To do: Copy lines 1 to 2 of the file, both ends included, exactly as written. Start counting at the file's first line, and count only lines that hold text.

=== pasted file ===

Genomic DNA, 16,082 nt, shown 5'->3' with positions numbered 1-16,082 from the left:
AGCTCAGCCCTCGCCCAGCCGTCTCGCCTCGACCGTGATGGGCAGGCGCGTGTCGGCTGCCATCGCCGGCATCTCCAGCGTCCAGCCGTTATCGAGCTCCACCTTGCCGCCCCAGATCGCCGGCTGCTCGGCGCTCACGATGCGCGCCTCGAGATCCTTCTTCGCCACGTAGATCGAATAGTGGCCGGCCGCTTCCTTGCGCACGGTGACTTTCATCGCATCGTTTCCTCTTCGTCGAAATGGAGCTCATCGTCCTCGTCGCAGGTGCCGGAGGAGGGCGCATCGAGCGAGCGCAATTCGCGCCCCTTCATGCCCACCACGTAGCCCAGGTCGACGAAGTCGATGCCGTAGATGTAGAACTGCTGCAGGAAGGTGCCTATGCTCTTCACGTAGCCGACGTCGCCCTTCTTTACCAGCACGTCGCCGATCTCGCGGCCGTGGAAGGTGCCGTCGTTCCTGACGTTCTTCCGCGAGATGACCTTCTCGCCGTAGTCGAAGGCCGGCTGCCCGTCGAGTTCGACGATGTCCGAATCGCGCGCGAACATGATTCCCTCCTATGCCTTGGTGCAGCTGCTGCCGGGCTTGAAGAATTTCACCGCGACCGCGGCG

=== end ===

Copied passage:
Genomic DNA, 16,082 nt, shown 5'->3' with positions numbered 1-16,082 from the left:
AGCTCAGCCCTCGCCCAGCCGTCTCGCCTCGACCGTGATGGGCAGGCGCGTGTCGGCTGCCATCGCCGGCATCTCCAGCGTCCAGCCGTTATCGAGCTCCACCTTGCCGCCCCAGATCGCCGGCTGCTCGGCGCTCACGATGCGCGCCTCGAGATCCTTCTTCGCCACGTAGATCGAATAGTGGCCGGCCGCTTCCTTGCGCACGGTGACTTTCATCGCATCGTTTCCTCTTCGTCGAAATGGAGCTCATCGTCCTCGTCGCAGGTGCCGGAGGAGGGCGCATCGAGCGAGCGCAATTCGCGCCCCTTCATGCCCACCACGTAGCCCAGGTCGACGAAGTCGATGCCGTAGATGTAGAACTGCTGCAGGAAGGTGCCTATGCTCTTCACGTAGCCGACGTCGCCCTTCTTTACCAGCACGTCGCCGATCTCGCGGCCGTGGAAGGTGCCGTCGTTCCTGACGTTCTTCCGCGAGATGACCTTCTCGCCGTAGTCGAAGGCCGGCTGCCCGTCGAGTTCGACGATGTCCGAATCGCGCGCGAACATGATTCCCTCCTATGCCTTGGTGCAGCTGCTGCCGGGCTTGAAGAATTTCACCGCGACCGCGGCG